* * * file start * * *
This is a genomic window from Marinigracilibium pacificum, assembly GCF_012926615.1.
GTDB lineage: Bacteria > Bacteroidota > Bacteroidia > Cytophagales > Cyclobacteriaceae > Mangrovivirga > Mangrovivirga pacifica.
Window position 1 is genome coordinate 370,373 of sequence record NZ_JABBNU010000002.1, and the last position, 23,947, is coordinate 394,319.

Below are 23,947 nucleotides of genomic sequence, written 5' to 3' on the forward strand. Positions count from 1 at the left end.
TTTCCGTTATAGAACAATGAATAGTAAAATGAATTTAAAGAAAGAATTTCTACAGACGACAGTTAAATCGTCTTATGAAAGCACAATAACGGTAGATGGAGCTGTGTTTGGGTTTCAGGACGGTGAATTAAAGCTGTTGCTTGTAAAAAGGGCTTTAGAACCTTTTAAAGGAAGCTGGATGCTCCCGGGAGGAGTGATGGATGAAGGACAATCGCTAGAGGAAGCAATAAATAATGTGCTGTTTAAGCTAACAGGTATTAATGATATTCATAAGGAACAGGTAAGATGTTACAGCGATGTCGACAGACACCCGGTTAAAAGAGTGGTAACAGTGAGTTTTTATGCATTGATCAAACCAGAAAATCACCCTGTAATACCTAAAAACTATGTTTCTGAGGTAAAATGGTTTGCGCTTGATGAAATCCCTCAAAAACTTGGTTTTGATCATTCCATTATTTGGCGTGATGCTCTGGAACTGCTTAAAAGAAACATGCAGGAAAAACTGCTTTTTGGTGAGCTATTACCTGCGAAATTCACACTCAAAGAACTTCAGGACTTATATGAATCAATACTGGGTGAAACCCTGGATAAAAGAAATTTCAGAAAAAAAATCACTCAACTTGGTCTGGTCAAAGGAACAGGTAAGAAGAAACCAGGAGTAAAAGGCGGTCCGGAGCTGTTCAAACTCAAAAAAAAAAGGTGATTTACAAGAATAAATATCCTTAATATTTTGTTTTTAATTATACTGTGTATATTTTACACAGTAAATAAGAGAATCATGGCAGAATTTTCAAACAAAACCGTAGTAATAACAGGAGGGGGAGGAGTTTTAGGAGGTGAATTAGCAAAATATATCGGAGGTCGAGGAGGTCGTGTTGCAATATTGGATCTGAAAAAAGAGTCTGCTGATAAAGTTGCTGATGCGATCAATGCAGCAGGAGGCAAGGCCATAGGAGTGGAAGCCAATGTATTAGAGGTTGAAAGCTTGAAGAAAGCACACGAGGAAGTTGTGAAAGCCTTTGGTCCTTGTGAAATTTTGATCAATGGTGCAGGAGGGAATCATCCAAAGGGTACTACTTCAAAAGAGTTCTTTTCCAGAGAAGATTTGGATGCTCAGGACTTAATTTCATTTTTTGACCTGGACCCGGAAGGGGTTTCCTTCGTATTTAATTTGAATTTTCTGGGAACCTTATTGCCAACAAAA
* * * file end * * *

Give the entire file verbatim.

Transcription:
This is a genomic window from Marinigracilibium pacificum, assembly GCF_012926615.1.
GTDB lineage: Bacteria > Bacteroidota > Bacteroidia > Cytophagales > Cyclobacteriaceae > Mangrovivirga > Mangrovivirga pacifica.
Window position 1 is genome coordinate 370,373 of sequence record NZ_JABBNU010000002.1, and the last position, 23,947, is coordinate 394,319.

Below are 23,947 nucleotides of genomic sequence, written 5' to 3' on the forward strand. Positions count from 1 at the left end.
TTTCCGTTATAGAACAATGAATAGTAAAATGAATTTAAAGAAAGAATTTCTACAGACGACAGTTAAATCGTCTTATGAAAGCACAATAACGGTAGATGGAGCTGTGTTTGGGTTTCAGGACGGTGAATTAAAGCTGTTGCTTGTAAAAAGGGCTTTAGAACCTTTTAAAGGAAGCTGGATGCTCCCGGGAGGAGTGATGGATGAAGGACAATCGCTAGAGGAAGCAATAAATAATGTGCTGTTTAAGCTAACAGGTATTAATGATATTCATAAGGAACAGGTAAGATGTTACAGCGATGTCGACAGACACCCGGTTAAAAGAGTGGTAACAGTGAGTTTTTATGCATTGATCAAACCAGAAAATCACCCTGTAATACCTAAAAACTATGTTTCTGAGGTAAAATGGTTTGCGCTTGATGAAATCCCTCAAAAACTTGGTTTTGATCATTCCATTATTTGGCGTGATGCTCTGGAACTGCTTAAAAGAAACATGCAGGAAAAACTGCTTTTTGGTGAGCTATTACCTGCGAAATTCACACTCAAAGAACTTCAGGACTTATATGAATCAATACTGGGTGAAACCCTGGATAAAAGAAATTTCAGAAAAAAAATCACTCAACTTGGTCTGGTCAAAGGAACAGGTAAGAAGAAACCAGGAGTAAAAGGCGGTCCGGAGCTGTTCAAACTCAAAAAAAAAAGGTGATTTACAAGAATAAATATCCTTAATATTTTGTTTTTAATTATACTGTGTATATTTTACACAGTAAATAAGAGAATCATGGCAGAATTTTCAAACAAAACCGTAGTAATAACAGGAGGGGGAGGAGTTTTAGGAGGTGAATTAGCAAAATATATCGGAGGTCGAGGAGGTCGTGTTGCAATATTGGATCTGAAAAAAGAGTCTGCTGATAAAGTTGCTGATGCGATCAATGCAGCAGGAGGCAAGGCCATAGGAGTGGAAGCCAATGTATTAGAGGTTGAAAGCTTGAAGAAAGCACACGAGGAAGTTGTGAAAGCCTTTGGTCCTTGTGAAATTTTGATCAATGGTGCAGGAGGGAATCATCCAAAGGGTACTACTTCAAAAGAGTTCTTTTCCAGAGAAGATTTGGATGCTCAGGACTTAATTTCATTTTTTGACCTGGACCCGGAAGGGGTTTCCTTCGTATTTAATTTGAATTTTCTGGGAACCTTATTGCCAACAAAA